The Rise of a Military Society
Introduction/Summary: Japan became a military society when Minamoto Yorimoto took on power in 1185. By 1192, he became a shogun, also known as a commander in chief, however he never took the place of an emperor. Yorimoto set up a military government with its own capital city of Kamakura. Emperors power weakened and they were not as important. Kamakura government also marked a new era of Japan's history. Samurai began to make up the ruling class for 700 years, until the emperors gained power again in 1868.
Deeper in to the lesson: Yorimoto granted the samurai and warriors appointments to office and larger amounts of land. In order to achieve this, the samurai had to pledge to serve and protect the shoguns. During the rise of the samurai, women and men were allowed to be samurai warriors. Girls and boys would be trained to properly handle weapons. At the time period of the 14 century, shoguns ruled with the daimyo. Samurai warriors would then fight and protect the daimyo. Daimyos expected to be rewarded land and money for their obedience and loyalty. The samurai expected land and money for their obedience and loyalty from their daimyos.
As shoguns power decreased, daimyo became more powerful and had their own private armies of daimyo. By the 15 century however, the daimyos had their samurai warriors battle against other daimyo for land and ranking (power). Eventually, generals defeated the daimyo and created a strong military government. Few leaders then became shogun, one well known leader was Tokugawa Ieyasu. Over 250 years, samurai continued to serve shoguns and administered the government.
Shogun: The head of the military government of Japan in the era of the samurai.
Daimyo: A local lord in Japan in the end of the samurai.
Samurai Armor, Weapons and Fighting
Mental Training: In order to overcome emotions that could affect there fighting (death), samurai learned self-control, and to be alert. Samurai would go without eating, march barefoot in snow during long journeys, and would stay in uneasy positions for hours in order to last in pain and suffering.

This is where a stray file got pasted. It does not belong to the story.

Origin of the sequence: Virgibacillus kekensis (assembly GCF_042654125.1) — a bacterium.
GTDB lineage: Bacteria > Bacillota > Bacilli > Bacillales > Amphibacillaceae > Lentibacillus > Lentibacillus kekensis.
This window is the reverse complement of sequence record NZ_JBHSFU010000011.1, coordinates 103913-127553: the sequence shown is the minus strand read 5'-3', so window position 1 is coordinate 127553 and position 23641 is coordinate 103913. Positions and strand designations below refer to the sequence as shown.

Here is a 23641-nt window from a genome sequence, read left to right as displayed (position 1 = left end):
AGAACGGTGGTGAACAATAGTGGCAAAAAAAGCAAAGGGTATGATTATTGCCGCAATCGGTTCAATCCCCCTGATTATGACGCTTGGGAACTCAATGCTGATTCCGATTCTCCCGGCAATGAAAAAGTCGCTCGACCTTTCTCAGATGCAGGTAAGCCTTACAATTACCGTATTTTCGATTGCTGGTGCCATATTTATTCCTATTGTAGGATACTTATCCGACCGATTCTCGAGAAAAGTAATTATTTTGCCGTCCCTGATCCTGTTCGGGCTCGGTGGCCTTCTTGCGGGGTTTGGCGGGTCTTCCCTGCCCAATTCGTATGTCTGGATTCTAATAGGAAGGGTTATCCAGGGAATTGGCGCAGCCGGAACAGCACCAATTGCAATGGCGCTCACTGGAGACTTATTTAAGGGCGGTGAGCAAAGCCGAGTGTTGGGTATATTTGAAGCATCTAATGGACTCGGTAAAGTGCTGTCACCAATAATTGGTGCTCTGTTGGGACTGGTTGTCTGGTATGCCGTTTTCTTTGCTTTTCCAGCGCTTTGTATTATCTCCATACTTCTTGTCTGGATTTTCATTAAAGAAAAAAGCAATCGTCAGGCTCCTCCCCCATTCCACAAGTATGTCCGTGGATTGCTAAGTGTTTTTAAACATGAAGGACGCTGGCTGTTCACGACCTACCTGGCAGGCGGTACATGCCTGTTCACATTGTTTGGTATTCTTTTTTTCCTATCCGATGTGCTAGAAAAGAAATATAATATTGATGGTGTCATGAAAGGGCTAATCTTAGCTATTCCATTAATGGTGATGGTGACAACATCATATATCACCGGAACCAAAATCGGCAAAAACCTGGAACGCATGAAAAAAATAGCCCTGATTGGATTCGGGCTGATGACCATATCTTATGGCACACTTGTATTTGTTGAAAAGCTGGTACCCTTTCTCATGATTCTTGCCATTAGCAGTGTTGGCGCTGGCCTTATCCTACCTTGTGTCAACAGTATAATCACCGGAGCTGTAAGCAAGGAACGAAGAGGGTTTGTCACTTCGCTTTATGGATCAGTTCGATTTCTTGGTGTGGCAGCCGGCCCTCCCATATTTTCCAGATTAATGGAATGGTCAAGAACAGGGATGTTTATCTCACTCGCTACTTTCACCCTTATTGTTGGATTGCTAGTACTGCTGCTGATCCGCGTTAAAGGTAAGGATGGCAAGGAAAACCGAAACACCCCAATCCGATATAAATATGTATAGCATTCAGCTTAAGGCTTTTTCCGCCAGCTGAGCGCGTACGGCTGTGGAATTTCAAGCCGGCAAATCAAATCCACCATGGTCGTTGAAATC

Staying Prepared: Samurai were trained to stay alert for any sort of unexpected attack. They developed something known as the "sixth sense" for danger. The sixth sense is supposed to remain with a samurai to the point where he stays alert in all circumstances before an attack is brought upon himself.
Bushido: In the 17th century, Bushido came into action. The code of Bushido tells that the samurai need to be honest, fair, and fearless during death/battle. They were also expected to value loyalty amd personal honor greatly in their lives. Samurai also needed to guard their personal honor, or fights and deaths could occur from the smallest accident.
Seppuku: Seppuku was a ritual suicide that some samurai were forced to commit. Seppuku was usually a consequence of failing to live up to the code of Bushido. Some reasons for commiting seppuku were due to preserving personal honor, avoiding capture in battle, crime, shameful deeds, insult to person of higher rank, death of lords, etc. Seppuku was actually performed in a ceremony where guests were invited. The samurai would take a bath, unbind their hair, put white colthing on, and eat his favorite foods. Then, he would take a sword and plunge it through his stomach until a full circle was created, while someone benhind him would quickly slice his head off.